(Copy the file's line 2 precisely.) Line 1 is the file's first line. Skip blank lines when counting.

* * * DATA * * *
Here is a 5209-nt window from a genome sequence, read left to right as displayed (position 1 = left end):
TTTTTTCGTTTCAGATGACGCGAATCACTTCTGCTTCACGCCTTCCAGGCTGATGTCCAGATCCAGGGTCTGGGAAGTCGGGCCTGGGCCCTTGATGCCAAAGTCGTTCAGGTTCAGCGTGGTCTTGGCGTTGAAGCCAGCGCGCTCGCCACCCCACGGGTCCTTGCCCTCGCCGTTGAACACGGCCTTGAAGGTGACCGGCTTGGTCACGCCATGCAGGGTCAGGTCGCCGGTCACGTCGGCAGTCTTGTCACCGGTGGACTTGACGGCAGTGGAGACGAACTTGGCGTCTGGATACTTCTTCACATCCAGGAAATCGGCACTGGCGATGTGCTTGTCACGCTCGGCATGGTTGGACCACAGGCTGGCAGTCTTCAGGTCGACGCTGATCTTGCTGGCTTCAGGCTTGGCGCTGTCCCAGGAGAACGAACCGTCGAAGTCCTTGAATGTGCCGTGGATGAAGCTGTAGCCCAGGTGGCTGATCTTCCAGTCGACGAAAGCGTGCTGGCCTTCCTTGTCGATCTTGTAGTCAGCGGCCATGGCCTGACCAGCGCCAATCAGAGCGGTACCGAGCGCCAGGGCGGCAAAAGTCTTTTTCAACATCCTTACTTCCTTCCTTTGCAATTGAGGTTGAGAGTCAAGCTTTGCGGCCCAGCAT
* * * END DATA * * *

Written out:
TTTTTTCGTTTCAGATGACGCGAATCACTTCTGCTTCACGCCTTCCAGGCTGATGTCCAGATCCAGGGTCTGGGAAGTCGGGCCTGGGCCCTTGATGCCAAAGTCGTTCAGGTTCAGCGTGGTCTTGGCGTTGAAGCCAGCGCGCTCGCCACCCCACGGGTCCTTGCCCTCGCCGTTGAACACGGCCTTGAAGGTGACCGGCTTGGTCACGCCATGCAGGGTCAGGTCGCCGGTCACGTCGGCAGTCTTGTCACCGGTGGACTTGACGGCAGTGGAGACGAACTTGGCGTCTGGATACTTCTTCACATCCAGGAAATCGGCACTGGCGATGTGCTTGTCACGCTCGGCATGGTTGGACCACAGGCTGGCAGTCTTCAGGTCGACGCTGATCTTGCTGGCTTCAGGCTTGGCGCTGTCCCAGGAGAACGAACCGTCGAAGTCCTTGAATGTGCCGTGGATGAAGCTGTAGCCCAGGTGGCTGATCTTCCAGTCGACGAAAGCGTGCTGGCCTTCCTTGTCGATCTTGTAGTCAGCGGCCATGGCCTGACCAGCGCCAATCAGAGCGGTACCGAGCGCCAGGGCGGCAAAAGTCTTTTTCAACATCCTTACTTCCTTCCTTTGCAATTGAGGTTGAGAGTCAAGCTTTGCGGCCCAGCAT